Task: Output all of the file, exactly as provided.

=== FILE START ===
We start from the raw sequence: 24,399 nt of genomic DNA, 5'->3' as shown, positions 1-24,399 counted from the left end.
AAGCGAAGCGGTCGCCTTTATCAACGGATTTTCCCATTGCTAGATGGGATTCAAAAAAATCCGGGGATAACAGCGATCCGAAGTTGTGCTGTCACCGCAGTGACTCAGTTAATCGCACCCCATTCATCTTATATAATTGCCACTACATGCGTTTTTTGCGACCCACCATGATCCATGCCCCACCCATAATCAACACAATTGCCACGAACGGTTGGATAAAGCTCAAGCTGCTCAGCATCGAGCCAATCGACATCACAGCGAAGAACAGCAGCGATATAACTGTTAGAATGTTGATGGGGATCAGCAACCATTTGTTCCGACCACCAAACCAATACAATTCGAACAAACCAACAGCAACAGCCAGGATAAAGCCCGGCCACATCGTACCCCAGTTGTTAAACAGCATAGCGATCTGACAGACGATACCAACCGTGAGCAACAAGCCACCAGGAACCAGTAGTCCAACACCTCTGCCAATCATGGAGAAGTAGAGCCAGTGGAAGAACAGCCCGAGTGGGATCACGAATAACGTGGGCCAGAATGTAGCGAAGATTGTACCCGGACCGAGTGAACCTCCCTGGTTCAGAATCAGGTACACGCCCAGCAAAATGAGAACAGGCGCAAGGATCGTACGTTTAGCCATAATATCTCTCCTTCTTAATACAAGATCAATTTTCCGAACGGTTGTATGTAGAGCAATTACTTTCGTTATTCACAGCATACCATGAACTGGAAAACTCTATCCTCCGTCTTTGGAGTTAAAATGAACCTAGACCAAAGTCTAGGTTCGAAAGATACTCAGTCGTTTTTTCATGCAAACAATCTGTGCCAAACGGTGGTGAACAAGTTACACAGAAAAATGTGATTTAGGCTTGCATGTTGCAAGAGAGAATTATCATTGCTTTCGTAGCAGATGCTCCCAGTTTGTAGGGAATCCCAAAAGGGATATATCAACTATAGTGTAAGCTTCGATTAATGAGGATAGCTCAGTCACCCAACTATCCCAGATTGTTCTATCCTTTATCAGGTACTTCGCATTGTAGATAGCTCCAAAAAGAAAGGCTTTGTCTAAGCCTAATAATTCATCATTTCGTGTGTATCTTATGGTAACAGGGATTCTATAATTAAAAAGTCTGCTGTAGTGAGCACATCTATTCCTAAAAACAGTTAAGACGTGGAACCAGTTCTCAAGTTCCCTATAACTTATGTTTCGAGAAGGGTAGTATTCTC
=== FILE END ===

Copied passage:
We start from the raw sequence: 24,399 nt of genomic DNA, 5'->3' as shown, positions 1-24,399 counted from the left end.
AAGCGAAGCGGTCGCCTTTATCAACGGATTTTCCCATTGCTAGATGGGATTCAAAAAAATCCGGGGATAACAGCGATCCGAAGTTGTGCTGTCACCGCAGTGACTCAGTTAATCGCACCCCATTCATCTTATATAATTGCCACTACATGCGTTTTTTGCGACCCACCATGATCCATGCCCCACCCATAATCAACACAATTGCCACGAACGGTTGGATAAAGCTCAAGCTGCTCAGCATCGAGCCAATCGACATCACAGCGAAGAACAGCAGCGATATAACTGTTAGAATGTTGATGGGGATCAGCAACCATTTGTTCCGACCACCAAACCAATACAATTCGAACAAACCAACAGCAACAGCCAGGATAAAGCCCGGCCACATCGTACCCCAGTTGTTAAACAGCATAGCGATCTGACAGACGATACCAACCGTGAGCAACAAGCCACCAGGAACCAGTAGTCCAACACCTCTGCCAATCATGGAGAAGTAGAGCCAGTGGAAGAACAGCCCGAGTGGGATCACGAATAACGTGGGCCAGAATGTAGCGAAGATTGTACCCGGACCGAGTGAACCTCCCTGGTTCAGAATCAGGTACACGCCCAGCAAAATGAGAACAGGCGCAAGGATCGTACGTTTAGCCATAATATCTCTCCTTCTTAATACAAGATCAATTTTCCGAACGGTTGTATGTAGAGCAATTACTTTCGTTATTCACAGCATACCATGAACTGGAAAACTCTATCCTCCGTCTTTGGAGTTAAAATGAACCTAGACCAAAGTCTAGGTTCGAAAGATACTCAGTCGTTTTTTCATGCAAACAATCTGTGCCAAACGGTGGTGAACAAGTTACACAGAAAAATGTGATTTAGGCTTGCATGTTGCAAGAGAGAATTATCATTGCTTTCGTAGCAGATGCTCCCAGTTTGTAGGGAATCCCAAAAGGGATATATCAACTATAGTGTAAGCTTCGATTAATGAGGATAGCTCAGTCACCCAACTATCCCAGATTGTTCTATCCTTTATCAGGTACTTCGCATTGTAGATAGCTCCAAAAAGAAAGGCTTTGTCTAAGCCTAATAATTCATCATTTCGTGTGTATCTTATGGTAACAGGGATTCTATAATTAAAAAGTCTGCTGTAGTGAGCACATCTATTCCTAAAAACAGTTAAGACGTGGAACCAGTTCTCAAGTTCCCTATAACTTATGTTTCGAGAAGGGTAGTATTCTC